She goes on the talk about how the show proves that we all deserve that someone who will go to extreme lengths to impress you, but at the same time it lends you a sense of empowerment in making someone want to do that for you. And most importantly, you learn to laugh at yourself.
Michelle describes the intense experience that the show is, and being that it is such a full-on experience, it absolutely has to change you on some level, which is a positive thing.
And once again the warmth and camaraderie that was created between all the ladies in the mansion was something that was spoken about with enormous enthusiasm. The time that they spent together and the bonds that were formed have been life-changing and immensely rewarding for all of them.
The Bachelor SA is screened on M-Net Channel 101 every Thursday evening at 19:00 and is also available on Catch-Up. Fans can visit www.mnet.tv/thebachelorsaand follow all the breaking news and conversations around the show on Twitter @MNet #TheBachelorSA and on the official M-Net Facebook page.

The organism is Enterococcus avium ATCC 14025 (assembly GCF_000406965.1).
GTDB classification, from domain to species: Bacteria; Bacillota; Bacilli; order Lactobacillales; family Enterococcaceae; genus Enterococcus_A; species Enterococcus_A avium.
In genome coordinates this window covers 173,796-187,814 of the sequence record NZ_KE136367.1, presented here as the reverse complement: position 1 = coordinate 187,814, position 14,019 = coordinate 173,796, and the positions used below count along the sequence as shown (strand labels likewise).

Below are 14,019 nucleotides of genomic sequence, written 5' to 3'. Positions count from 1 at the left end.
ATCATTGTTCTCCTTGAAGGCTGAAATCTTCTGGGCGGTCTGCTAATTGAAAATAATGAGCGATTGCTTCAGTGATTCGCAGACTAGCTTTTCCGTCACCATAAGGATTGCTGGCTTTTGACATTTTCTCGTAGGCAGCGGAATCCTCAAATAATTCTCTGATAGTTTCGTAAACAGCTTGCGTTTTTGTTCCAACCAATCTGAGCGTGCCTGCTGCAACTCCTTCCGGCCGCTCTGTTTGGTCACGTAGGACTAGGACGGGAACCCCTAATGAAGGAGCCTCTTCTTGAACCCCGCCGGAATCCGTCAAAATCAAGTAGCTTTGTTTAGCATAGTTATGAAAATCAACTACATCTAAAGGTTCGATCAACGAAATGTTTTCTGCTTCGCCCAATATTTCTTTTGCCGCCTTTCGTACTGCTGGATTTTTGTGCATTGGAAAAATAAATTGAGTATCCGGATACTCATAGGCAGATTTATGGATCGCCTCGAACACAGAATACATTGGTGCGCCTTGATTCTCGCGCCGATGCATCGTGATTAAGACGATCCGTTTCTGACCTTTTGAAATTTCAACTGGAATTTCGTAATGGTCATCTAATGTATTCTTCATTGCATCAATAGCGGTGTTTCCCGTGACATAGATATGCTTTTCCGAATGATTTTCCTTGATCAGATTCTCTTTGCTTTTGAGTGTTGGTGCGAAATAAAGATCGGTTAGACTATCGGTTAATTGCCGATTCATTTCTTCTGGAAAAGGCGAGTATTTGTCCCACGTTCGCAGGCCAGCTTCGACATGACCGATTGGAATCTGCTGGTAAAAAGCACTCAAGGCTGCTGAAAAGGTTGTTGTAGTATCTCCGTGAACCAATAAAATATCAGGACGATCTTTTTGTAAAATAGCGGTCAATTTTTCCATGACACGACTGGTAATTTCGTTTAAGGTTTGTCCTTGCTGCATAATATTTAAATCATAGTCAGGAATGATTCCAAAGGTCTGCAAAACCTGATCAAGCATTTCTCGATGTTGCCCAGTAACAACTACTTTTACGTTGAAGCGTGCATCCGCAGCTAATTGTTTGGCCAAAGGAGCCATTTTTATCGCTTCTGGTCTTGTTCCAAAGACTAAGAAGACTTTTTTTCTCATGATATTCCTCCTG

The Bachelor SA is produced by Rapid Blue and proudly sponsored by dotsure.co.za, a product of Oakhurst Insurance Company Limited (FSP 39925) and Oakhurst Life (FSP 44793), authorised financial services providers.
Ndumiso Lindi and Tumi Morake have added three new cities to their ‘Married…But Not To Each Other’ Tour
“They’re in it together. Not Together-Together, But Together…”
Whilst travelling on one of their hilarious adventures, comedy’s modern traditionalist, Ndumiso Lindi together with comedy’s bad momma, Tumi Morake were asked by a customs official: “Are you married?” Ndumiso quickly replied: “Yes”, realised what he was saying and added: “But not to each other.” And thus began the comical journey for this wife and husband … of other people.